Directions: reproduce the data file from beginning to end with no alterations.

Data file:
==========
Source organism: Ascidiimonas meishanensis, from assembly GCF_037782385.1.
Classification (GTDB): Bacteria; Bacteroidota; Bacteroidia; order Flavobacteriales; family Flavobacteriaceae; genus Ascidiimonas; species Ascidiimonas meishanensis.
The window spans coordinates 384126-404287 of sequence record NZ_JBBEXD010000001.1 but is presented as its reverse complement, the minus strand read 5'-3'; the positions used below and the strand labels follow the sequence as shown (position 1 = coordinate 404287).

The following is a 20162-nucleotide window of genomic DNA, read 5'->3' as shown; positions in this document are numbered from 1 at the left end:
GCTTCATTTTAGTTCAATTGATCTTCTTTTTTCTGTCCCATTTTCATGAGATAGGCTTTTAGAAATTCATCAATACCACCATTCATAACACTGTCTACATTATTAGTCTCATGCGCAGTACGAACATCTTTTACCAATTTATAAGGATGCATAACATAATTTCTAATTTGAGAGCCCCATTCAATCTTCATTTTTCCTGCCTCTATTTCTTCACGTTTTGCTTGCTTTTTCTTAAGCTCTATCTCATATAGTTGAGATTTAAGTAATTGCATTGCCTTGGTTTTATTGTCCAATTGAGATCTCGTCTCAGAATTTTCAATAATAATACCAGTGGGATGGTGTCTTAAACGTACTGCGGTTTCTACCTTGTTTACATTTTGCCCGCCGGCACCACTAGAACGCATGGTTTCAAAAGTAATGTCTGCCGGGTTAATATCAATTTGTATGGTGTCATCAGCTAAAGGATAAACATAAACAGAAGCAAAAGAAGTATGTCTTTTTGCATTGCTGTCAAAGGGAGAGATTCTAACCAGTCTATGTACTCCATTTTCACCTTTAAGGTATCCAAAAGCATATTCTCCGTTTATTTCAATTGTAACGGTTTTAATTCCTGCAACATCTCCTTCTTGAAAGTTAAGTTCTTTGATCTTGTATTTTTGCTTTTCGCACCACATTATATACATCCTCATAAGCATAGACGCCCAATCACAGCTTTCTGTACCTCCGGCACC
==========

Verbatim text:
Source organism: Ascidiimonas meishanensis, from assembly GCF_037782385.1.
Classification (GTDB): Bacteria; Bacteroidota; Bacteroidia; order Flavobacteriales; family Flavobacteriaceae; genus Ascidiimonas; species Ascidiimonas meishanensis.
The window spans coordinates 384126-404287 of sequence record NZ_JBBEXD010000001.1 but is presented as its reverse complement, the minus strand read 5'-3'; the positions used below and the strand labels follow the sequence as shown (position 1 = coordinate 404287).

The following is a 20162-nucleotide window of genomic DNA, read 5'->3' as shown; positions in this document are numbered from 1 at the left end:
GCTTCATTTTAGTTCAATTGATCTTCTTTTTTCTGTCCCATTTTCATGAGATAGGCTTTTAGAAATTCATCAATACCACCATTCATAACACTGTCTACATTATTAGTCTCATGCGCAGTACGAACATCTTTTACCAATTTATAAGGATGCATAACATAATTTCTAATTTGAGAGCCCCATTCAATCTTCATTTTTCCTGCCTCTATTTCTTCACGTTTTGCTTGCTTTTTCTTAAGCTCTATCTCATATAGTTGAGATTTAAGTAATTGCATTGCCTTGGTTTTATTGTCCAATTGAGATCTCGTCTCAGAATTTTCAATAATAATACCAGTGGGATGGTGTCTTAAACGTACTGCGGTTTCTACCTTGTTTACATTTTGCCCGCCGGCACCACTAGAACGCATGGTTTCAAAAGTAATGTCTGCCGGGTTAATATCAATTTGTATGGTGTCATCAGCTAAAGGATAAACATAAACAGAAGCAAAAGAAGTATGTCTTTTTGCATTGCTGTCAAAGGGAGAGATTCTAACCAGTCTATGTACTCCATTTTCACCTTTAAGGTATCCAAAAGCATATTCTCCGTTTATTTCAATTGTAACGGTTTTAATTCCTGCAACATCTCCTTCTTGAAAGTTAAGTTCTTTGATCTTGTATTTTTGCTTTTCGCACCACATTATATACATCCTCATAAGCATAGACGCCCAATCACAGCTTTCTGTACCTCCGGCACC